Connection system for connecting a pipe carrying a hot fluid to a plastic member and its use in an internal combustion engine

Abstract

A sealed connection system for connecting a pipe carrying a hot fluid to a plastic member. The plastic member has a wall having an orifice extending therethrough. The sealed connection includes an internal projection formed in the wall and projecting into the orifice, and an annular seal lining the internal projection. The connection further includes a lip positioned on an exterior surface of the wall and at least partially surrounding the orifice. Also provided is a heat shield bell fastened to the pipe and having a flared portion. The flared portion has an external flange bearing on the annular seal. The bell is insertable into the orifice. Further, the connection includes a pin insertable into the lip for fixing the external flange against the annular seal.

Claims

I claim: 1. A sealed connection system for connecting a pipe carrying a hot fluid to a plastic member, said plastic member having a wall including an orifice extending therethrough, said connection comprising: an internal projection formed in the wall and projecting into the orifice; an annular seal lining said internal projection for sealing thereagainst; a lip positioned on an exterior surface of the wall and at least partially surrounding the orifice; a heat shield bell sealingly fastened to the pipe and having a flared portion comprising an external flange bearing on said annular seal, said bell and pipe being insertable into the orifice with said seal at least sealingly engaging said bell and said internal projection; and at least one pin means insertable into said lip for fixing said external flange against said annular seal. 2. A sealed connection system as defined in claim 1, wherein said bell is fixed to a terminal end of the pipe so that said bell and the pipe terminal end are insertable into the orifice together, said flared portion being positioned towards the exterior surface of the plastic member away from the pipe end. 3. A sealed connection system as defined in claim 1, wherein the pipe and said bell comprise one metal. 4. A sealed connection system as defined in claim 1, wherein said pipe and said bell each have a common end insertable into the orifice, said common end extending through said orifice substantially beyond the plastic member wall and into a space defined by the plastic member. 5. A sealed connection system as defined in claim 1, wherein said pin has a U-shape. 6. A sealed connection system as defined in claim 5, wherein said pin has an arc-shaped central portion. 7. A sealed connection system as defined in claim 1, wherein said pin has a substantially rectangular cross-section. 8. A sealed connection system as defined in claim 1, wherein said lip has an external flange extending around at least a portion of a periphery of said lip, said lip external flange being in a plane perpendicular to an axis of the orifice. 9. A sealed connection system as defined in claim 1, wherein said plastic member comprises a first substance; further comprising an insert separately composed of a second substance, said insert including said lip. 10. A sealed connection system for connecting an exhaust gas recirculation pipe carrying a hot fluid to a plastic inlet manifold in an internal combustion engine, said plastic inlet manifold having a wall including an orifice extending therethrough, said connection comprising: an internal projection formed in the wall and projecting into the orifice; an annular seal lining said internal projection for sealing thereagainst; a lip positioned on an exterior surface of the wall and at least partially surrounding the orifice; a heat shield bell sealingly fastened to the exhaust gas recirculation pipe and having a flared portion comprising an external flange bearing on said annular seal, said bell and pipe being insertable into the orifice with said seal at least sealingly engaging said bell and said internal projection; and at least one pin means insertable into said lip for fixing said external flange against said annular seal.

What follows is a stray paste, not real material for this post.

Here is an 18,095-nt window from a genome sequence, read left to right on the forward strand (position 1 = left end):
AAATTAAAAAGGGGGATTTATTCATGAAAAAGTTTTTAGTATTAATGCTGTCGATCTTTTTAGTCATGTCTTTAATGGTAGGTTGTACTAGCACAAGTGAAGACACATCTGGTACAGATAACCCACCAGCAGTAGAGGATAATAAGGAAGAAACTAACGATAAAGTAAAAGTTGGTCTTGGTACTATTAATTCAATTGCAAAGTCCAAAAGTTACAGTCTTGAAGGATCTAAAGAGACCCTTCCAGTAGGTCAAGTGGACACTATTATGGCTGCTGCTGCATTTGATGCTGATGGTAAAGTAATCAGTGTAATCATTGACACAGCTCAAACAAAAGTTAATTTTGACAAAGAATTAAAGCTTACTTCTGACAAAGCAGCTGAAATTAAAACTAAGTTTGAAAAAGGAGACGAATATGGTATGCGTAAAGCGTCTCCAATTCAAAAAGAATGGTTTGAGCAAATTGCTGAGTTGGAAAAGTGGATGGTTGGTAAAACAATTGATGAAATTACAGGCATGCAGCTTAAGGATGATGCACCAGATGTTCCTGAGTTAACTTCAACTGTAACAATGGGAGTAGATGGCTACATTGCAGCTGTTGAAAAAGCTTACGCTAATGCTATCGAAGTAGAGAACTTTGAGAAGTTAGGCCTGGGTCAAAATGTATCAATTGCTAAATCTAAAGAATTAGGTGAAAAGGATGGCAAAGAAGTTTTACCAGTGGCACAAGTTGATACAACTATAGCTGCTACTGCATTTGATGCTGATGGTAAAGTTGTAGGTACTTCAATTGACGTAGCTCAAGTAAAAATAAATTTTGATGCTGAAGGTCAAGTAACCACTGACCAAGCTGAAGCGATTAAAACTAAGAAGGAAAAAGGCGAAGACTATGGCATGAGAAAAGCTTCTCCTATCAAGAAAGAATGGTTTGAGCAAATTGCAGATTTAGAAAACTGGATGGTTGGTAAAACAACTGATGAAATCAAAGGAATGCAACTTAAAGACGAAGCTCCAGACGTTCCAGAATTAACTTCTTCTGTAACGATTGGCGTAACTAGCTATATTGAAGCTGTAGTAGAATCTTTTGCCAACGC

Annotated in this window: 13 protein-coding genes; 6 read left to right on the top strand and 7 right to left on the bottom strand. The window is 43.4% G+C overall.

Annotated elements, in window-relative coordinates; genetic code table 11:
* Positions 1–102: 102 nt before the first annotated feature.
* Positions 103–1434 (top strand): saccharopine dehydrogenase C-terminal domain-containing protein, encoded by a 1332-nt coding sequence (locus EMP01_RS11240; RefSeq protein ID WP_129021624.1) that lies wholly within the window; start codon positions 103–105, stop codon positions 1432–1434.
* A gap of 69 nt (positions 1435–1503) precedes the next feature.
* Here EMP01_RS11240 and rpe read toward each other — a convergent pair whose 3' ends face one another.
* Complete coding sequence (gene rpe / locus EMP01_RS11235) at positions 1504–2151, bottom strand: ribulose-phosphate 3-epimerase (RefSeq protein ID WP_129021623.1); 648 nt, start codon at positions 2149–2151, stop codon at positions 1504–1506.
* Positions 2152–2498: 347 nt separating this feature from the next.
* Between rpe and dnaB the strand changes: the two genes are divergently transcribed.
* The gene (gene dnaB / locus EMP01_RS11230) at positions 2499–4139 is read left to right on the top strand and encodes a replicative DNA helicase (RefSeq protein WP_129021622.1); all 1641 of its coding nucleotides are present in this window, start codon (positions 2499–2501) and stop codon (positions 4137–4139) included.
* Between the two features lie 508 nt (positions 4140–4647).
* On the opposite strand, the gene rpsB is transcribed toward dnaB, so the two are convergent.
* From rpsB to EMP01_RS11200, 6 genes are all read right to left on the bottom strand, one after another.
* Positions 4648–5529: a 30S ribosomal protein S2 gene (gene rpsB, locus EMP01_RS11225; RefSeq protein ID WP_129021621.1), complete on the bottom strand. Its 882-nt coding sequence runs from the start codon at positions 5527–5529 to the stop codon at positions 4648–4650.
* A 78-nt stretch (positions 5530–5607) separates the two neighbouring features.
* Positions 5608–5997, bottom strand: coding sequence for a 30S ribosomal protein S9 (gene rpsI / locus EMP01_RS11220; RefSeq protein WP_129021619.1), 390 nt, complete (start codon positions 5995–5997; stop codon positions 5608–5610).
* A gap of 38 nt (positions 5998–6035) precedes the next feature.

BACKGROUND OF THE INVENTION The present invention relates to a connection system for connecting a pipe carrying a hot fluid to a plastic member containing or carrying a fluid at a substantially lower temperature. It also relates to the use of such a system in an internal combustion engine. In numerous industrial applications it is necessary to inject a hot fluid into a fluid at a substantially lower temperature carried by a plastic member. Such a situation poses a problem as regards the temperature stability of the plastic member at the place where the pipe carrying the hot fluid is connected thereto. A problem of this type is especially encountered in the design of internal combustion engines enabling the quantity of polluting exhaust gases emitted to be reduced. From this standpoint, one solution consists, in fact, in subjecting part of the exhaust gases to recirculation in the combustion chamber or chambers in the engine, thereby making it possible to complete their combustion and thus to reduce the quantity of pollutants emitted. In order to implement this solution, it is necessary to equip the engine with a pipe which takes part of the exhaust gases back towards the inlet manifold. Given the high temperature of the exhaust gases, usually of the order of several hundred degrees, a metal pipe (generally designated by "EGR pipe"--Exhaust Gas Recirculation) is often used for this purpose. On the other hand, the inlet manifolds of combustion engines are not subjected to high temperatures and are more and more frequently made of plastic. However, it is clear that problems arise when it is desired to connect an EGR pipe, heated to several hundred degrees, to a plastic member. Part of the solution to this problem, known already, consists in making the connection via a metal bell, through which the pipe passes, acting as a heat shield between the EGR pipe in which the hot gases flow and the wall of the plastic manifold, at the place where the pipe penetrates into the manifold. However, it is necessary to connect, firmly and in a sealed manner, the EGR pipe to the inlet manifold. A known connection system consists in fixing the abovementioned bell, via threaded metal inserts embedded in the wall thickness of the manifold, by screws passing through lateral eyelets fixed to the bell or forming part thereof. However, this system constitutes a solution of little advantage. The reason for this is that it comprises numerous components, several operations (and as many screws) are involved in (un) fitting it, and it requires the use of a tool. The presence of metal inserts within the manifold furthermore complicates its manufacture and its subsequent possible recycling. The connection system chosen must consequently comply with many requirements. Thus, it must, especially, ensure sealing, even at high temperatures, and preferably must be simple to (un)fit, that is to say requiring no special tool nor the application of a large force. In order for it to be usable in particular on small engines, it should furthermore take up little room. It is also advantageous for it to be able to be applied to cylindrical pipes and also to pipes of different cross-sections. Generally, it is also desired to be able to connect the pipe to the plastic member without having to rotate it, this rotation being likely to be difficult to achieve because the other end of the pipe is rigidly fixed, or because of an elbow or elbows which the pipe may comprise. Finally, it is desirable that the system chosen be composed of few components, so as to simplify its implementation and to reduce its cost. The same requirements are generally imposed in industrial applications other than that of exhaust gas recirculation in internal combustion engines. SUMMARY OF THE INVENTION The present invention consequently aims to provide a sealed connection system which is simple, takes up little room and is easy to (un)fit. More specifically, the invention relates to a sealed connection system for connecting a pipe carrying a hot fluid to a plastic member, in which the connection is achieved via an external bell fixed to the pipe, serving as a heat shield and inserted into an orifice made in the wall of the member, which is characterized in that: (a) the orifice comprises an internal projection lined with an annular seal and is surrounded, on the outside, at least partially, by a lip; (b) the widest part of the bell is provided with an external flange bearing on the annular seal; (c) the external flange of the bell is applied against the annular seal by at least one pin inserted into the lip surrounding the orifice. The fact that sealing is ensured radially is particularly advantageous, since possible axial play, due, for example, to the expansion or creep of certain components or parts of components of the system, has no effect on its sealing. Furthermore, whilst excluding any play, the axial immobilization of the bell is ensured, on either side, by an element possessing a certain elasticity (the pin or pins on one side and the annular seal on the other), this being advantageous as regards vibration damping. This advantage is particularly significant in the particular case of the connection of EGR pipes, since these are not only subjected to vibrations from the engine but, in addition, a pulsated gas flow is travelling through them. The appended figures show, in a non-limiting manner, various embodiments of the connection system of the invention and illustrate its operation and its advantages. BRIEF DESCRIPTION OF THE DRAWINGS FIGS. 1a and 1b show the same embodiment of the connection system of the invention, one in section (FIG. 1a) and the other seen axially from the outside of the member (FIG. 1b). FIG. 2 shows, in section, another embodiment. FIGS. 3 and 4 each show, in perspective, an orifice (4) made in the wall of a member (2), partially surrounded on the outside by a lip (10). DETAILED DESCRIPTION OF A PREFERRED EMBODIMENT In FIGS. 1a, 1b and 2 a pipe (1) is illustrated the end of which is fitted with a bell (3). Also shown is the wall of a plastic member (2), the inside of which is assumed to be located towards the bottom and in which an orifice (4) is made. The materials forming the pipe (1) and its bell (3) may be any materials. In practice since the subject of the invention is a connection system for a pipe carrying a hot fluid, materials are chosen, however, for these elements, which are capable of withstanding the temperature of the fluid flowing in the pipe, both from the mechanical standpoint and from that of corrosion. Advantageously, the pipe and the bell are, in whole or in part, formed from at least one metal. It is possible to use, equally well, a single metal or an alloy of two or more metals. As metal, stainless steel is preferably adopted. This choice is well suited for the EGR pipes, which must withstand temperatures of several hundred degrees and be the least thermally conductive as possible. The bell and the pipe are often formed from the same material, although this is not necessary. The bell is fixed to that end of the pipe inserted into the orifice, for example by welding or by brazing, in such a way that its widest part faces towards the end of the pipe or towards the opposite side. Preferably, the bell is fixed in such a way that its widest part is facing towards the opposite side from that end of the pipe inserted into the orifice. In order for it to fulfil its role as a heat shield as far as possible, this bell preferably has a height (measured parallel to the axis of the orifice) at least equal to the depth of the orifice (4), that is to say to the wall thickness of the member (2) in line with the orifice (4). Often, the pipe is cylindrical, as is the orifice to which it is to be connected, and all the components or parts of components, such as the bell, the annular seal, the internal projection of the orifice, etc., are axi-symmetric. This does not exclude the invention being able also to be applied to pipes whose cross-section is not circular, but oval or rectangular, for example; in such cases, all the other components or parts of components must, of course, be consequently modified. According to one particular embodiment, shown in FIG. 2, the orifice (4) is prolonged by a short section of piping (12), generally forming an integral part of the member (2); such an embodiment may be useful in certain particular cases, for example if this results in better accessibility of the connection system. Another advantage of such an embodiment, particularly beneficial in cases where the hot fluid carried by the pipe has a very high temperature, is that it enables a taller bell to be used, the wider end of which is consequently raised to a lower temperature, by virtue of the increase in cooling by its lateral surface. In such a case, the bell preferably has a height at least equal to the total depth of the orifice (4), that is to say including the length of the section of piping (12). In the present description, the term orifice is used in the widest sense, as designating both the actual orifice and the inside of the possible short section of piping which prolongs it. Advantageously, the common end of the pipe and of the bell extends substantially beyond the level of the wall of the member (2), inside the latter, so that the flow of the fluids flowing therein is not disturbed excessively. Such a situation is advantageous insofar as it enables the fluid at a moderate temperature, flowing in the member (2) to cool the end of the bell and of the pipe better and thereby reduce the heat transfer from the pipe to the bell and, therefore, to the member (2). Within the scope of the present invention, the member (2), containing or carrying a fluid at moderate temperature, may be made of any plastic, or else a blend of two or more different plastics. The term plastics is meant to denote both thermoplastic and thermosetting plastics. However, thermoplastics are preferred. One or more of these plastics may possibly contain one or more known additives, such as pigments, stabilizers, process aids, reinforcing fibres or inorganic fillers. In the particular case of inlet manifolds of internal combustion engines, plastics having good thermomechanical properties are generally used, for example those based on polyamides or on poly(phenylene sulphide). However, these examples of materials are not limiting. The orifice (4) made in the wall of the member (2) and the bell (3) preferably have corresponding shapes and sizes, which enables especially the bell to be inserted into the orifice. By way of examples, the bell (3) and the orifice (4) may have a cylindrical shape, as illustrated in FIG. 1a, or conical, as illustrated in FIG. 2. During connection, it is necessary to limit the extent to which the bell is pushed into the member (2). For this purpose, in accordance with the invention, an internal projection (5) is arranged in the orifice (4) in such a way that the diameter of the orifice is greater on the exterior side than towards the inside of the member (2), and the wider end of the bell (3) is provided with an external flange (7). The internal projection (5) generally has an annular surface, which is substantially plane and perpendicular to the axis of the orifice (4), opposite which may be arranged the external flange (7) of the bell (3), this external flange also being substantially plane and perpendicular to the axis of the orifice (4). However, both these annular surfaces do not come directly into contact, but are separated by an annular seal (6) bearing thereon. This annular seal is generally formed by an elastic material having a sufficient temperature resistance, for example a fluoroelastomer. The role of this annular seal is to ensure, radially, sealing between the bell (3) and the plastic member (2). It is therefore advisable for its inside diameter to be slightly less than the outside diameter of the bell just beneath its external flange (7) and that its outside diameter is slightly greater than the diameter of the first section of the orifice (4), that is to say that section of the orifice extending on its internal projection (5) towards the outside of the member (2). Thus, sealing remains guaranteed even in the case of slight axial play between the pipe (1) fitted with its bell (3) and the member (2). A standard shape of annular seal, particularly suitable for this function, is the O-ring seal. However, the annular seal may have a different cross-section, for example an oval, rectangular or other cross-section. In addition to this radial sealing function, the annular seal (6) also serves as an axial bearing surface for the external flange (7) of the bell; it is therefore advisable for the maximum outside diameter of the external flange (7) to be greater than the diameter of the second section of the orifice, that is to say of that section of the orifice which follows, facing the inside of the member (2), the first section as defined hereinabove. In order to prevent the external flange (7) coming into direct contact with the member (2), which could cause temperature stability problems for its constituent material, it is furthermore preferred that the maximum outside diameter of this flange is less than the diameter of the first section of the orifice (4). A third function of the annular seal (6) is to centre the bell (3) with respect to the orifice (4), that is to say to prevent any contact between the lateral wall of the bell and the wall of the orifice and, consequently, to avoid problems of deformation or thermal degradation of the wall of the member (2). This centring effect may be further improved by the presence, over at least part of the wall of the orifice (4), of protuberances having, for example, the shape of spikes or of ribs parallel to the axis of the orifice. With a view to immobilizing the bell (3) firmly with respect to the member (2), one or more pins (8) are used which are inserted into the lip (10) surrounding, at least partially, the orifice (4). The term pin is meant to denote an elongated component of high rigidity, for example formed by a section of rigid metal wire. A standard embodiment consists in using a single pin, although making use of several pins is in no way excluded. At least one of the pins (8) may advantageously be given the shape of a U, the separation of the two branches of this U preferably being less than the diameter of the external flange (7) of the bell. Furthermore, the central portion of at least one of the pins used is advantageously deformed so as to give it approximately the shape of an arc of a circle contained in a plane substantially parallel to the external flange (7) of the bell, as illustrated, for example, in FIG. 1b. Such a shape makes it possible to increase the area of contact between the pin and the external flange (7) of the bell. Furthermore, if the pin and the lip (10) are designed suitably with respect to each other, such a shape also makes it possible to limit, by a clipping effect, any accidental movement of the pin (8) perpendicular to the axis of the orifice. Whatever the number of pins used, it is advisable to give each pin a shape such that it is sufficiently remote from the pipe (1) in order to avoid excessive heat transfer from the pipe to the pin and, consequently, from the pin to the lip (10). Excessive heating of that part of the lip on which the pin bears could, in fact, lead especially to problems of creep or of thermal degradation of the constituent plastic of the lip. It is also possible to give the pin (8) a shape which is very slightly inwardly curved at its centre, as shown in FIG. 2, so that it essentially exerts a vertical thrust on the external flange (7) of the bell at its centre, or in the centre of each of its branches in the case of a U-shaped pin. The slight flexibility of the pin, combined with the elasticity of the annular seal (6), thus makes it possible to compensate for slight axial play or creep. The pin (8) may have any cross-section, for example a circular, rectangular or oval one. However, it is desirable, with a view to as homogeneous a distribution as possible of its pressure, that its cross-section has two substantially rectilinear opposed sides, at least at the locations where the pin comes into contact with other elements. Preferably, it is given a cross-section in the form of a flattened circle, a rectangle or an I-beam, which withstands bending particularly well. In a particularly preferred manner, the pin has a substantially rectangular cross-section. In practice, the average dimensions of the cross-section of the pin are generally of the order of one millimetre. With the aim of immobilizing the pin (8) axially, and therefore indirectly the bell and the pipe, with respect to the member (2), provision is made in the lip (10) for one or more retention elements on which the pin bears. These retention elements generally consist of cut-outs (9) into which the pin engages. According to one embodiment, the lip (10) is continuous. Since its role is solely to offer an axial bearing surface to the pin (8) at the point where the latter passes through it, it may, however, be satisfactory to provide lip portions only at the locations of passage of the pin, as illustrated in FIGS. 1a and 1b. The term lip is meant hereafter in the widest sense, as designating both a continuous lip extending over 360° and one or more lip portions extending only over a fraction of the periphery of the orifice (4). When the orifice (4) is prolonged by a short section of piping (12), as illustrated in FIG. 2, the lip simply prolongs this section of piping towards the outside of the member (2). Whether such a section of piping is present or not, the lip (10) advantageously comprises, at least over a portion of its periphery, an external flange (11) contained in a plane perpendicular to the axis of the orifice (4). The cut-outs (9) made in the lip (10), through which the ends of the pin (8) pass, may or may not be orifices passing through the lip along axes contained in a plane perpendicular to the axis of the orifice (4), as illustrated, for example, in FIGS. 1a, 1b and 2. These cut-outs may also be open on their side, and delimited, as illustrated in FIG. 3, by flanges prolonging laterally the top of the lip portions. This embodiment is particularly advantageous as regards the manufacture of the member (2), no drilling step being necessary. These two types of cut-outs may possibly be combined, as illustrated in FIG. 4. Whatever the type or types of cut-outs chosen, their position, their shape and their dimensions must, of course, be such that they enable the pin to be inserted, and that, once the pin (8) is in place, the latter exerts, on the external flange (7) of the bell, due to the effect of the elasticity of the annular seal (6), a pressure sufficient to immobilize, axially, the bell (3) with respect to the member (2). In particular, the lower sides of these cut-outs (that is to say the sides closest to the end of the pipe) are generally all located in the same plane perpendicular to the axis of the orifice (4), as are their upper sides, so that the pin adopts a position parallel to the external flange (7) of the bell once it is slid into the cut-outs (9). When the lip comprises an external flange (11), the lower face of the latter lies advantageously level with the upper sides of the cut-outs (9), thereby enabling the contact area between the pin and the lip to be increased. The presence of such a flange (11) of the lip has several advantages: thus, it may, especially, protect the pin from possible dirt and reduce the risk that it is accidentally moved during an intervention on a neighbouring member. If the flange is suitably shaped and sized, it may also serve to verify, visually, the correct positioning of the pin, for example if the latter is totally concealed only once completely in place. Furthermore, the length of the first section of the orifice is such that, once the annular seal (6) is arranged in contact with the internal projection (5), and once the bell (3) is inserted into the orifice (4) and put into contact with this annular seal, the upper edge of the external flange (7) of the bell (that is to say its face remotest from that end of the pipe inserted into the orifice) extends beyond (axially and towards the outside of the member (2)) the level of the lower sides of the cut-outs and ends at some distance from the level of the upper sides of the cut-outs (9) made in the lip less than the thickness of the pin (8), otherwise the latter could exert no pressure on the external flange of the bell. Likewise, it is desirable that no excessive force be necessary with a view to bringing the upper edge of the external flange (7) of the bell sufficiently beneath (in the direction of the member (2)) on the upper side of the cut-outs (9) in order to enable the pin to be inserted, so that this operation does not require the use of tools. In the cases where it is desired to obtain a connection system which is very compact, the cut-outs (9) are preferably arranged in such a way that their lower sides are contained in the plane of the external wall of the member (2), as illustrated in FIGS. 3 and 4, thereby minimizing the axial space requirement of the system. The lip (10) is advantageously arranged at the very edge of the orifice (4), thereby enabling the length of the pin (8) to be decreased and, consequently, its rigidity to be increased. As far as possible, the lip is designed in such a manner that it can be fashioned during the manufacture of the member (2), which is achieved by techniques known to the person skilled in the art, generally by injection moulding. If the complexity of the component requires it, it may, however, be advantageous that the lip forms part of an insert produced separately, using a substance different from that from which the major part of the member (2) is formed. Thus, it is possible to manufacture, in a first step, for example by injection, a component comprising the lip (10) and at least part of the contour of the orifice (4), and then to use, in a second step, this component as an insert during the formation of the member (2). This insert must thermally withstand the second manufacturing step; it is therefore preferable to produce it using a substance having superior thermomechanical properties than that forming the rest of the member (2). For this purpose, it is possible to use a plastic or a metallic substance. The use of a plastic is advantageous from the standpoint of recycling. The plastic may, especially, be chosen from polymers based on poly(phenylene sulphide) or polyamides and may, possibly, contain known additives, such as those mentioned previously. The use of such an insert is also advantageous for the intended purpose, since it is precisely the elements adjacent to the orifice (4) which are the most highly stressed from the thermomechanical standpoint. By way of a particular embodiment, this insert comprises at the same time the contour of the orifice (4), its internal projection (5), the possible short section of piping (12) which prolongs the orifice, and the lip (10). The implementation of the connection system according to the invention is particularly simple: it suffices to insert the end of the pipe fitted with its bell (3) into the orifice (4), the internal projection (5) of which has been lined beforehand with the annular seal (6), then, by exerting a slight axial pressure on the pipe, to slide the pin (8) through the cut-outs (9) made in the lip (10). By releasing the axial pressure exerted on the pipe, the seal (6), due to the effect of its elasticity, applies the external flange of the bell (7) against the pin (8), as well as the latter against the upper sides of the cut-outs (9) made in the lip (10), thereby immobilizing the pipe and the bell with respect to the member (2). As with unfitting, which just reduces to reversing these steps, this fitting procedure requires no special tool, nor the use of large forces. The subject of the invention is also the use of a connection system such as described hereinabove for connecting, in an internal combustion engine, an exhaust gas recirculation pipe to a plastic inlet manifold.